How the U.S. is reshaping the coronavirus narrative
Editor's note: The fight against coronavirus requires global solidarity, but American politicians are using the outbreak to score political points against China. The media is not doing a satisfactory job either. In a recent Gallup poll, only 44 percent of Americans approved of the media's coverage, ranking it last in all the country's institutions. T-House has produced a video showing how the U.S. is reshaping the coronavirus narrative.
The fight against any pandemic requires global solidarity. This is common sense. But as coronavirus infections escalate in the U.S., the propaganda campaign within the country and against China intensifies.
An analysis of politicians' remarks and media reports found three Golden Rules in U.S. attempts to shape the coronavirus narrative.
Politicizing the virus
Despite scientists' warnings, U.S. President Donald Trump downplayed the virus, calling hysteria over it a Democratic "hoax."
While accusing Democrats of politicizing the outbreak, Trump didn't waste the chance to attack his rivals.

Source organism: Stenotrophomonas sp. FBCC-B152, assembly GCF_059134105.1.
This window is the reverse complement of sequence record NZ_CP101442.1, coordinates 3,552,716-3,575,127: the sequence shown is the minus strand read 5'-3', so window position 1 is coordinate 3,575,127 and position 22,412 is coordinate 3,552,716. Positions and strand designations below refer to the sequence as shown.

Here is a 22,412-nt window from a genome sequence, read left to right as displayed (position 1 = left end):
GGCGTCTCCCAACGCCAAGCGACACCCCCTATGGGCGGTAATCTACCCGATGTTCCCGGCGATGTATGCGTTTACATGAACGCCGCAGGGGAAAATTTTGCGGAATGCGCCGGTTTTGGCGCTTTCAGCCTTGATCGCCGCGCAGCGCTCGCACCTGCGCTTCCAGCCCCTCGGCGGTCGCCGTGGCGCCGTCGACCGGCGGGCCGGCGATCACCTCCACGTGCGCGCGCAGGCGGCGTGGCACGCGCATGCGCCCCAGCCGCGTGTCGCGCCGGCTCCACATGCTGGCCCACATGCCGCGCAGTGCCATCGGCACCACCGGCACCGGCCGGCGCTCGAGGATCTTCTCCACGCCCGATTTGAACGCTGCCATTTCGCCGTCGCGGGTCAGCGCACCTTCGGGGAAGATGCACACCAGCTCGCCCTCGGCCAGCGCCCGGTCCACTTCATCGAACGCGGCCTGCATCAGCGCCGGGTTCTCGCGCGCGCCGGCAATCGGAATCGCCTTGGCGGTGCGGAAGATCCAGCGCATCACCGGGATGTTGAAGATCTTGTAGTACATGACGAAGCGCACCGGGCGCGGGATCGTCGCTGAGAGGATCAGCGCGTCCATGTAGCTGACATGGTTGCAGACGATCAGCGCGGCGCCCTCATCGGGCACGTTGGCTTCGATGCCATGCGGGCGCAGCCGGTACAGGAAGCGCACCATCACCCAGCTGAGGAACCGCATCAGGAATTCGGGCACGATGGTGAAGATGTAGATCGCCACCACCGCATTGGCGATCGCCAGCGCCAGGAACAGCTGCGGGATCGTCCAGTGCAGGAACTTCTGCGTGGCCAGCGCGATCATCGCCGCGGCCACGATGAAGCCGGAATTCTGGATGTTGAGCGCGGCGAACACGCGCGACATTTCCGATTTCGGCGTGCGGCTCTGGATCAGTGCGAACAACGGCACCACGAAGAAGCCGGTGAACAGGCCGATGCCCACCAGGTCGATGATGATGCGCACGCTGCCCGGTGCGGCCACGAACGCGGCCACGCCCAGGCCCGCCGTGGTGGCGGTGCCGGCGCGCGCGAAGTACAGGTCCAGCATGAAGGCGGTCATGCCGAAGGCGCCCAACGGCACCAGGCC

Pro-Trump media immediately chimed in with the president. They first misled the public that the coronavirus is no more dangerous than the seasonal flu, and then claimed the panic over the virus was to sink the economy and hurt Trump's chances of re-election.
Play the blame game
As the outbreak spiraled, the Trump administration desperately lashed out to cover up its mismanagement. As the virus was first found in China, the country has become the top pick in Washington's selection of scapegoats.
Despite the fact international experts are still tracing the origin of the virus, Trump and Secretary of State Mike Pompeo have repeatedly called it a "Chinese virus."
China's anti-virus efforts are recognized by international organizations and governments. Its strict quarantine measures are believed to have been vital in curbing the spread of the disease, and its experiences have provided references for policy making around the world.
But the U.S. is deliberately turning a deaf ear to it. For American politicians, underscoring China's missteps has been a "time-tested" approach to distance themselves from critics.
Protecting the U.S.' image
As coronavirus spread across the globe, the U.S. started to position itself as the "greatest humanitarian" the world has ever known. A State Department cable obtained by The Daily Beast reveals the White House is pushing officials to paint U.S. anti-virus response as "extraordinary humanitarianism."
But is it the case? At least for China, the answer is no.
In the face of a global pandemic, it's time for solidarity, facts, and moving forward together. But some American politicians and media outlets are trying to tell the world a different story by reshaping the coronavirus narrative.
Script: Liu Jianxi
Video editing: Feng Ran
Voice-over: Mark Fontes
Senior Producer: Bi Jianlu
Managing Director: Mei Yan
Supervisor: Fan Yun
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